The Supreme Court is the court of final appeal in civil and criminal matters. Appeals may only be filed where the Court grants permission under the provisions of Articles 34.5.3 and 34.5.4 of the Constitution. The Court therefore concentrates on cases raising important Constitutional and legal questions that have far reaching consequences for individuals and have systemic implications for the administration of justice as a whole.
You can make an application for leave to appeal from a decision of the Court of Appeal or the High Court. Your application must set out precisely and concisely where you contend that an appeal should be permitted on the basis of matter(s) of general public importance and/or where you contend that an appeal should be permitted on the basis of the interests of justice. If you are seeking to appeal from a decision of the High Court you must also set out the exceptional circumstances that warrant what has become known as a ‘leapfrog’ appeal.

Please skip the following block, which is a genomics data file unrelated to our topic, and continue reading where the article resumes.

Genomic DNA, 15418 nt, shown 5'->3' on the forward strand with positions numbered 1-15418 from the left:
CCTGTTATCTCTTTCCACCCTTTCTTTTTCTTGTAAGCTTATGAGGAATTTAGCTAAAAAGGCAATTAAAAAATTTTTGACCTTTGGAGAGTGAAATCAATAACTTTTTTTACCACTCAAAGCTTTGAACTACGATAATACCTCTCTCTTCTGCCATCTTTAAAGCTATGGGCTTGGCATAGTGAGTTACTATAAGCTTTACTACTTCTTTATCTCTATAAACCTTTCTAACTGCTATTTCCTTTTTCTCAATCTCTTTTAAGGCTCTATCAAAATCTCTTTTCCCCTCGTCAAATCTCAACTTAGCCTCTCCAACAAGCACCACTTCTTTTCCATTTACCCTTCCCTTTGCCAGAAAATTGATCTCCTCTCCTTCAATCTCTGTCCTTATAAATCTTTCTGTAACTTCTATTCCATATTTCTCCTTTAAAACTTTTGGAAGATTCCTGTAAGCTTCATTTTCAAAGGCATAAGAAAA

Many of the determinations issued by the Supreme Court set out the change in function brought about by the 33rd Amendment to the Constitution, namely that: “..the constitutional function [of the Supreme Court] is no longer that of an appeal court designed to correct alleged errors by the trial court. Where it is said that the High Court has simply been in error in some material respect the constitutional regime now in place confers jurisdiction to correct any such error as may be established by the Court of Appeal”.